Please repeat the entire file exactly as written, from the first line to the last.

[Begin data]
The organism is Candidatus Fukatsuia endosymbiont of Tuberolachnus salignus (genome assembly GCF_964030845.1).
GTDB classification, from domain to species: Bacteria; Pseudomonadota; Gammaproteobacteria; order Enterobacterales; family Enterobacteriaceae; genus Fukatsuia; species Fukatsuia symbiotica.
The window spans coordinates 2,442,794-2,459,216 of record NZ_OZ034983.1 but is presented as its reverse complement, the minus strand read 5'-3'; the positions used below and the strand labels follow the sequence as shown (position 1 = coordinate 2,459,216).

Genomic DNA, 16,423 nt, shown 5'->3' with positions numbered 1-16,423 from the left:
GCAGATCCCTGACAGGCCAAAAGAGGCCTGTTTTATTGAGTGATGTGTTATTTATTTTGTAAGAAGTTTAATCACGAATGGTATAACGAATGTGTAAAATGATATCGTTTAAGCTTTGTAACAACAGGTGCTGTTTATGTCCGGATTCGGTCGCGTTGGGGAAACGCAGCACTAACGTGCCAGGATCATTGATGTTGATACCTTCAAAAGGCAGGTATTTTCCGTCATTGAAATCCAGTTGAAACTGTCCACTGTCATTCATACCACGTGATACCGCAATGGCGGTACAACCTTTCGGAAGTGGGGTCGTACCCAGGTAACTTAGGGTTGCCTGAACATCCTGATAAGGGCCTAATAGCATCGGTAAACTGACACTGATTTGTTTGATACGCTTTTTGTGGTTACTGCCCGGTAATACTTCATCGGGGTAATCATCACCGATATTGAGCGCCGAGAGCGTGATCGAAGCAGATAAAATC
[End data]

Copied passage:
The organism is Candidatus Fukatsuia endosymbiont of Tuberolachnus salignus (genome assembly GCF_964030845.1).
GTDB classification, from domain to species: Bacteria; Pseudomonadota; Gammaproteobacteria; order Enterobacterales; family Enterobacteriaceae; genus Fukatsuia; species Fukatsuia symbiotica.
The window spans coordinates 2,442,794-2,459,216 of record NZ_OZ034983.1 but is presented as its reverse complement, the minus strand read 5'-3'; the positions used below and the strand labels follow the sequence as shown (position 1 = coordinate 2,459,216).

Genomic DNA, 16,423 nt, shown 5'->3' with positions numbered 1-16,423 from the left:
GCAGATCCCTGACAGGCCAAAAGAGGCCTGTTTTATTGAGTGATGTGTTATTTATTTTGTAAGAAGTTTAATCACGAATGGTATAACGAATGTGTAAAATGATATCGTTTAAGCTTTGTAACAACAGGTGCTGTTTATGTCCGGATTCGGTCGCGTTGGGGAAACGCAGCACTAACGTGCCAGGATCATTGATGTTGATACCTTCAAAAGGCAGGTATTTTCCGTCATTGAAATCCAGTTGAAACTGTCCACTGTCATTCATACCACGTGATACCGCAATGGCGGTACAACCTTTCGGAAGTGGGGTCGTACCCAGGTAACTTAGGGTTGCCTGAACATCCTGATAAGGGCCTAATAGCATCGGTAAACTGACACTGATTTGTTTGATACGCTTTTTGTGGTTACTGCCCGGTAATACTTCATCGGGGTAATCATCACCGATATTGAGCGCCGAGAGCGTGATCGAAGCAGATAAAATC